The tortoise and the still

A modern day story of patience, love, tortoises…and gin

Down a quiet lane in the heart of the Flintshire countryside, an extraordinary alchemy is taking place. Carefully chosen and prepared botanicals and infusions are gently commingling in a traditional copper still as eight tortoises of varying size bimble around in the garden outside. Time ticks by, drip by measured drip, in this place where everything is considered, and nothing is ever rushed. This is the home of the Clwydian Range Distillery, quite possibly the smallest in Wales, founded by husband and wife team Simon and Fiona Lewis.

The couple were determined to produce a truly Welsh gin informed and inspired by the beautiful surroundings of their home, using the iconic wild gorse flowers which grow so abundantly in the area, together with home-grown fruit, natural essential botanicals and pure water from the foothills of the mountains of North Wales. After a couple of years of trialling different recipes and flavours while waiting for various permissions and licences to be granted, Cariad Gin was launched at Archie’s Wine Bar in Prestatyn in November 2018, with the introduction of the first two varieties, Marmalade & Bay Leaf, and Blackcurrant.

Where the magic happens! Cariad Gin’s traditional copper alembic still

Made in small batches of 20 bottles, the magic takes place in a 10 litre alembic still, and begins by steeping the botanicals – juniper, coriander, lemon peel, angelica root and cubeb berries – in pure alcohol for 48 hours. Next, a muslin bag containing the foraged gorse flowers is suspended in the still, which is then placed onto a hotplate. On reaching between 75 and 80 degrees C, the resulting steam gently infuses the subtle flavour of the gorse into the gin, and the distillate is left to rest for 24 hours. At this stage the fruit is cooked and the resulting pulp added (it is now that dried bay leaves are added for the Marmalade & Bay Leaf gin). Everything is then left to steep for a further week, when it is filtered three times over to remove any sediment. Finally, the gin is bottled and labelled individually by hand and beautifully finished off with a tiny Welsh love spoon tied to the neck.

This small business is solidly built on true family values, with everybody from the children to their grandparents being involved at every stage, from collecting the gorse through to labelling and delivery – indeed, it was the children who were keen to have a tortoise as their logo in tribute to the family’s much-loved pets, most of which are rescued. They pointed out that the family forage for gorse flowers just as the tortoises forage for their food, and this explains why a wonderfully imagined depiction of a tortoise now appears on each bottle. As Fiona also works full time for the NHS, most deliveries must be done at weekends, so in true Lewis style these have become family days out, often ending with a meal enjoyed together at one of the great eateries North Wales has to offer.


Saffie feeding some of the beloved family tortoises

I recently had the pleasure of joining Simon and Fiona as they hosted a gin tasting evening at the Tea Rooms located within the award-winning grounds of the Pet Cemetery in Holywell. The dynamic team here have developed a vibrant and successful business, using locally sourced ingredients for their menu, including some which they grow themselves, and as North East Wales Ambassadors they organise exciting events designed to highlight local businesses and to promote tourism in the area. There was a great response to this event and it soon sold out, and apparently could have done so two or three times over!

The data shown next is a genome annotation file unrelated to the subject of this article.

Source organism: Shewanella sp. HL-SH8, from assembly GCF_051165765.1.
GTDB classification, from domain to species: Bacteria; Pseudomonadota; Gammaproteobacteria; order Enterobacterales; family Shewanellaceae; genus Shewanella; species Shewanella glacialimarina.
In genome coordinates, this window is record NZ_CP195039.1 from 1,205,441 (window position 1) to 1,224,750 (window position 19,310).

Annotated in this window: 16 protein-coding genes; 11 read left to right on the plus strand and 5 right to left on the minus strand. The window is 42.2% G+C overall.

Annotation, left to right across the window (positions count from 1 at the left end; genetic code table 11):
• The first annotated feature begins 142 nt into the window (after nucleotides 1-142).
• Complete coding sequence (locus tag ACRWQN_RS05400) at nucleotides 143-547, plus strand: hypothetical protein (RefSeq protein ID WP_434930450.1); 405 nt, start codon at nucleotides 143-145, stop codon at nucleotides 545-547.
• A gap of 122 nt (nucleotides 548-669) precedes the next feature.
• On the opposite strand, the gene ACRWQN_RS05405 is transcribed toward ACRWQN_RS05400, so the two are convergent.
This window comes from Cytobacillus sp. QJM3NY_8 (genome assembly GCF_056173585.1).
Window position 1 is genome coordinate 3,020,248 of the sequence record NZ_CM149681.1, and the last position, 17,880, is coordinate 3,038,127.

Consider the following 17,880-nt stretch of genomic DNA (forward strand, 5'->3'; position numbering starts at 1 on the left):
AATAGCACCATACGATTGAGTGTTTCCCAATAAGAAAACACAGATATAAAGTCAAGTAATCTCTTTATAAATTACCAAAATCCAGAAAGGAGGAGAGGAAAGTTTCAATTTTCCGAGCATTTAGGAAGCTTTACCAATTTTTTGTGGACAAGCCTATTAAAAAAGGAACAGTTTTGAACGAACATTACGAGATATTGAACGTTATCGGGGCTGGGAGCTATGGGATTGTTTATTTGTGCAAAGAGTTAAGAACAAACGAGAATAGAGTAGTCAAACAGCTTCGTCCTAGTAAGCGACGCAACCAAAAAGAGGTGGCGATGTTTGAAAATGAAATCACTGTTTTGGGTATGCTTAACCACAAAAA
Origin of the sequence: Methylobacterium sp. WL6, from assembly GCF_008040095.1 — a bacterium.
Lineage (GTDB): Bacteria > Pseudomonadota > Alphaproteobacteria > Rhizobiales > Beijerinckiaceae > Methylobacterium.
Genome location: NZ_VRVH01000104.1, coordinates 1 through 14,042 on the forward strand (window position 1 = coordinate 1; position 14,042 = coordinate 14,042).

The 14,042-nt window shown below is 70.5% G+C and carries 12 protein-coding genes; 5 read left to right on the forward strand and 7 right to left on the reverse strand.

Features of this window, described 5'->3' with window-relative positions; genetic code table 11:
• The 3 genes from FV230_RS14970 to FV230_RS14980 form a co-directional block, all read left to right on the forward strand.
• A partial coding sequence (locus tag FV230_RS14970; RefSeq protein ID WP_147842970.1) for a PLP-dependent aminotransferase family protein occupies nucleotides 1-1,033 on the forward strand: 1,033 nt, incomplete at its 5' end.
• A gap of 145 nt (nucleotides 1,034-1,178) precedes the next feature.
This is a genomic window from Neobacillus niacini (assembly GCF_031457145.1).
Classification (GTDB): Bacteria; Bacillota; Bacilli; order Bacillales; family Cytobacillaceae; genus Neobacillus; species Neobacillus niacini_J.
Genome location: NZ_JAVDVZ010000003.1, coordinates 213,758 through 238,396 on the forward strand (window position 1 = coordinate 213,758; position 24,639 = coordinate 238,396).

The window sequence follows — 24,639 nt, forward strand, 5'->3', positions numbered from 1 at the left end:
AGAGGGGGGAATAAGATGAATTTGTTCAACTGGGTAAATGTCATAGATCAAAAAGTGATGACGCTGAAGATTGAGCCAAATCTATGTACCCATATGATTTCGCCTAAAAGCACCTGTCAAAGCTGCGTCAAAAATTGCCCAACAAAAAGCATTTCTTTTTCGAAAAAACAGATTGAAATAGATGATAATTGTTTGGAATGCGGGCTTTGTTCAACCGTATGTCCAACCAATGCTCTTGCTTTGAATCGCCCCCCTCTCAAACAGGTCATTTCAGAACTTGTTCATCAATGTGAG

Simon and Fiona busy serving Cariad Gin
Photograph courtesy of Adam Johnson Photograpy

With the sound of laughter, chatter, and clinking glasses filling the room, the atmosphere was warm and lively as the guests enjoyed a sampler menu with a different Cariad Gin accompanying each of the three courses, and sales were brisk at the end of the evening with people keen to add their names to a waiting list for their new introduction, Lemon & Lime, showcased for the first time at this event.

Simon and Fiona continue to experiment with new ideas and recipes and although keen to grow their brand and increase capacity, they are adamant that they will stay true to their roots and continue with their ethos of using a small still for each batch – they’ll just use more of them! I’ll drink to that – iechyd da, Cariad!

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4 Replies to “The tortoise and the still”

  1. Great article, Sonia! I really feel as though I was experiencing it all with you.
    A very exciting enterprise – and the family context is really warming to this old heart of mine.
    I was already looking forward to tasting the gin after our chat; and can’t wait now! I’m sure Cilcain Village Hall could stage a gin tasting event later in the year – it’s definitely worth exploring if Simon and Fiona, like Barkis, are willing.
    I love the still.
    Fabulous photos, too!

  2. I love this, I know what im doing this weekend.

    Brilliant read. Great business.

    Can’t wait for the next blog… please invite to to any alcohol tasting events as your plus 1!

  3. So glad you enjoyed the read, Gwen! It was an absolutely lovely story to work on – Fiona and Simon are such a great couple, and I’m sure they’d be up for a gin tasting event!

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